1. Use your first 6 months in practice more strategically. You will have a lot of downtime – use this to put scalable marketing systems in place.
  2. Take time to develop your client avatar. Your avatar is a fictional person that represents your ideal client. It will be much easier to connect with your ideal client if you have a better understanding of who your avatar is, where they get their information and what they value.
  3. Develop your “referral source” avatar. This is a very similar process as the client avatar, but instead, the focus is on finding the best referral sources. For most lawyers, their referral avatars are other lawyers.
  4. Get a mentor in your practice area. The right mentor will not only help you with client work and mold you into a better lawyer, but they will also help you to avoid mistakes and run a more efficient and effective business overall. 
  5. Join a mastermind group. The lawyer from the beginning of this article discovered their sophomore slump issue thanks to their mastermind group. Joining a group such as this will help you stay accountable, helping your firm to grow while avoiding different obstacles along the way.
  6. Choose 2-3 marketing strategies that you know will produce for your practice area, and become an expert in them.

Make sure one or two of the strategies are scalable. For example, networking is not scalable, it requires one-to-one interactions and there are only so many hours in a day.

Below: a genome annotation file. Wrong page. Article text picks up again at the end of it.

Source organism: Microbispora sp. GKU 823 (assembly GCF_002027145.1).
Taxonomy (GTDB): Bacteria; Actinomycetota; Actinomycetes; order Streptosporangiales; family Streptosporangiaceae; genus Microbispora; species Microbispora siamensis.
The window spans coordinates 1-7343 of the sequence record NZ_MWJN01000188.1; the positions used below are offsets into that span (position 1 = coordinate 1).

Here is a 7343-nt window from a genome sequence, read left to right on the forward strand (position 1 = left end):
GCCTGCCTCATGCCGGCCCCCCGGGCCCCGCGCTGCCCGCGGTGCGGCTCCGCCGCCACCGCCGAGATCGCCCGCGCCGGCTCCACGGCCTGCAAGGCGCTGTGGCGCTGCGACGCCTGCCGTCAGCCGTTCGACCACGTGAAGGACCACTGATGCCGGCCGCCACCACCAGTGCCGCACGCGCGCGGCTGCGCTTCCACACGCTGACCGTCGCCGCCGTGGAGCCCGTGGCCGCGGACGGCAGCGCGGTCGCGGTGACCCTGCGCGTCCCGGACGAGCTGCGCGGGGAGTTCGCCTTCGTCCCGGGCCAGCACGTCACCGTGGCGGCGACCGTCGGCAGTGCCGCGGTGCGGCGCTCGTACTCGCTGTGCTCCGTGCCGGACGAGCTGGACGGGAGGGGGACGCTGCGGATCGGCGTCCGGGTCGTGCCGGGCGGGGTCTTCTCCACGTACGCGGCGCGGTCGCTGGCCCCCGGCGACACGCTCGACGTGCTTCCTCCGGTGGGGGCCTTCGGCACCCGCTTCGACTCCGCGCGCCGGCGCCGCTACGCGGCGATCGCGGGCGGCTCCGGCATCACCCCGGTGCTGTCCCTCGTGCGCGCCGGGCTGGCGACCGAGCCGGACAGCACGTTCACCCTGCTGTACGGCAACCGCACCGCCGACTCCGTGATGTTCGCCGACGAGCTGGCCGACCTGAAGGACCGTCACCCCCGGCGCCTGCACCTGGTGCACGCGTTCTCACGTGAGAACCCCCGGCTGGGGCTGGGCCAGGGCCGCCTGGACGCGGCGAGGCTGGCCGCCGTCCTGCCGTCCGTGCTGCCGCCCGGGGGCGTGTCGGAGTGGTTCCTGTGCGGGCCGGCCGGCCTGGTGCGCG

Some scalable marketing strategies include speaking engagements, social media, PR, content marketing and paid advertising (PPC, Adwords, social media ads).

Note: if some component of your strategy involves online/content marketing, then you will need to optimize your website to capture leads (online forms), and to continually market to those leads until they are ready to buy from you (or refer a friend).

  1. Put a follow-up system (ideally, one you can delegate to an assistant) in place for:
      • Clients
      • Referral Sources
      • Networking contacts
  1. Make a budget. Strike a balance between reinvesting in your practice and paying yourself first.
  2. Plan for your growth. You never want to be at this plateau again, and growing your practice will help ensure that it doesn’t. So to get there, you will need to devote a percentage of your time to marketing and growing your firm as a whole. As the head of your firm, you need be the driving force behind growing your practice.
  3. Be patient. The effort you put in may not be seen for 6, 12 even 18 months, but the strategies you will be developing are scalable. With that in mind, you need to remember to be patient and wait for the results to flow.

Remember, you don’t want to be held back by a plateau ever again, so put the work in now, be patient, wait for the results and scale up from there.

Hopefully, by following these tips, you’ll end up on the express train to success, quickly whizzing by the sophomore slump.

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About Stephen Furnari

Stephen Furnari is a self-employed corporate attorney and the founder of Law Firm Suites, the operator of coworking spaces and executive suites for law firms. Through Law Firm Suites, Furnari has helped dozens of attorneys launch and grow successful law practices. He is the author of several eBooks, including “7 Deadly Mistakes that Prevent Law Practice Success” and “An Insider’s Guide to Renting the Perfect Law Office”. Stephen has been featured in the ABA Journal, Entrepreneur, New York Daily News and Crain’s New York. Connect with Stephen on Twitter (@stephenfurnari) or .